Yes, take your time. We’ll wait. Done staring? Let’s begin, then. No, it’s not a mirage nor a miracle of software-enabled manipulation. It’s a real motorcycle based on the Royal Enfield Continental GT 650, no less. Unbelievable, right? Well, that seems to have been the design brief. That, and to spear a tangent of blatant minimalism through the viewer’s heart and mind. Say hello to The Jaeger by Bandit9.
It’s difficult to look at such a thing and believe that under that exotic bodywork lies a production motorcycle — and every part is a bolt-on affair. Nothing is cut, drilled or otherwise meddled with. See what we meant with the ‘unbelievable’ bit? Yes, you could do this with your Continental GT 650 if you wanted to. And you’ll probably have to manage on your own, too; Saigon-based Bandit9 has likely sold out its limited run of nine Jaegers by now.
The word ‘Jaeger’ means either ‘hunter’ or ‘a bird that harrasses other predatory birds into dropping their prey’. We’d say both descriptions fit this build rather perfectly — it hunts those beneath it and punches above its weight at the same time. And if that isn’t the soul of the Continental GT 650, we don’t know what is.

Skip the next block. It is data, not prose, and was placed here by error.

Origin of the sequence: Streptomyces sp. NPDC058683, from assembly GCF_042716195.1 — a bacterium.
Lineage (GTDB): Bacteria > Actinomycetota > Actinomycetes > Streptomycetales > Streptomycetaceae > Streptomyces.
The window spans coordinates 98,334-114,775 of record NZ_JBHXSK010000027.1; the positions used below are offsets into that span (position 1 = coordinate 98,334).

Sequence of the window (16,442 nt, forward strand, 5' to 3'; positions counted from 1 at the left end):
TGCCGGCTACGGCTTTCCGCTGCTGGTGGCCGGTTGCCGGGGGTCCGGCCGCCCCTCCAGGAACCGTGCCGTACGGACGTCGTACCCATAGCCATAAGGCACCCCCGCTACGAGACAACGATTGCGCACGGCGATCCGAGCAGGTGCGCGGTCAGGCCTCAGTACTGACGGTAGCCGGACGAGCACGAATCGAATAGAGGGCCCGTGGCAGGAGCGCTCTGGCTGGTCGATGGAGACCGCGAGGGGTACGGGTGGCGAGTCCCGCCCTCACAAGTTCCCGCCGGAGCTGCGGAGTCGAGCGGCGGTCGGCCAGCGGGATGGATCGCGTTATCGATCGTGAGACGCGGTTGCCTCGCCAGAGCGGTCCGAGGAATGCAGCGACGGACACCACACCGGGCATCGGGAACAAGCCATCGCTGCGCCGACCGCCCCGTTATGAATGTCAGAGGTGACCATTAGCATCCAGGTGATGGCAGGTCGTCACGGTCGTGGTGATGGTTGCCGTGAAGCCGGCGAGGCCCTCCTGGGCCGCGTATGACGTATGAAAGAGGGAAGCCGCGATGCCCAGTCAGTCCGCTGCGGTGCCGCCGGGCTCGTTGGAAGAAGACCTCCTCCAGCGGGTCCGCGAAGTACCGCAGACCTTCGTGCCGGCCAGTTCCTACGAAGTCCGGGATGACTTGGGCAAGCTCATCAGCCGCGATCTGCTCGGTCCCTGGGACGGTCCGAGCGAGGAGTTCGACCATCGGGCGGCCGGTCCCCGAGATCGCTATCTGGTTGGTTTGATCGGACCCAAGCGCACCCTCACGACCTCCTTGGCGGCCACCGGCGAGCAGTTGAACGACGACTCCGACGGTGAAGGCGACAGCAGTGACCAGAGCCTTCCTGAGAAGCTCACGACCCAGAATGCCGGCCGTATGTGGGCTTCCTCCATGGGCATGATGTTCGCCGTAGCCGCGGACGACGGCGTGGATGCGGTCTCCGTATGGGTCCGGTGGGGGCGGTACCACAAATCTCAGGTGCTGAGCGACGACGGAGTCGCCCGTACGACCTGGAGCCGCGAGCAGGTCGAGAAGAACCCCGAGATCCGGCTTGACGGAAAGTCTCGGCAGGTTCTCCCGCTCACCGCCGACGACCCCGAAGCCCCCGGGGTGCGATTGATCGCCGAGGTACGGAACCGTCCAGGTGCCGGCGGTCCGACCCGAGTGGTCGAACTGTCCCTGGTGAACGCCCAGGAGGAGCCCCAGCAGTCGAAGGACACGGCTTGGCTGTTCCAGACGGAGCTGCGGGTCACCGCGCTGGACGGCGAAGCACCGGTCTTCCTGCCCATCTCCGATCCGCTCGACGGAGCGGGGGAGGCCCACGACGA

You can tell by the angle at which the tank’s and tail unit’s edges converge into the seat that the Jaeger compels you to swing a leg over that shiny metal, and you have no say in the matter. Whatsoever. If you’ve seen the retro-cool Continental GT 650, you know what’s changed — and that’s everything. It takes a special kind of vision to change a motorcycle’s spirit, especially when production-spec mounting points are sacrosanct. And that’s as liberating as it is fascinating. Tell us you’re not dreaming up a custom bike in your head right now. And we won’t believe you.
The Jaeger is a fine balance of shining metal surfaces and offsetting black parts. But there’s is no doubt that the metal is what dominates its being; it’s made from stainless steel of the surgical variety, so if you’re a medical professional, now you know why it looked so strangely appealing. The fairing, with its two recessed headlights, looks like it was made for outer space rather than the roads of Earth. The tank and the tail have flat tops and slope downwards, pulling off a difficult trick — to make something look fast without being angled at the moon. It’s an obvious contradiction in theory, but one look is enough to tell that it works in real life. And that’s what custom bikes should be.
This is extreme retro-modern minimalism at its finest. And we bet no one ever thought something like this would come out of Vietnam. And that’s the point, isn’t it? A motorcycle can be turned into art, regardless of latitude and longitude. The Jaeger is ample proof of that. If we ever got our hands on one, we’d spend hours polishing it. After bombing it around on a canyon road, of course. And you can go back to staring at it now.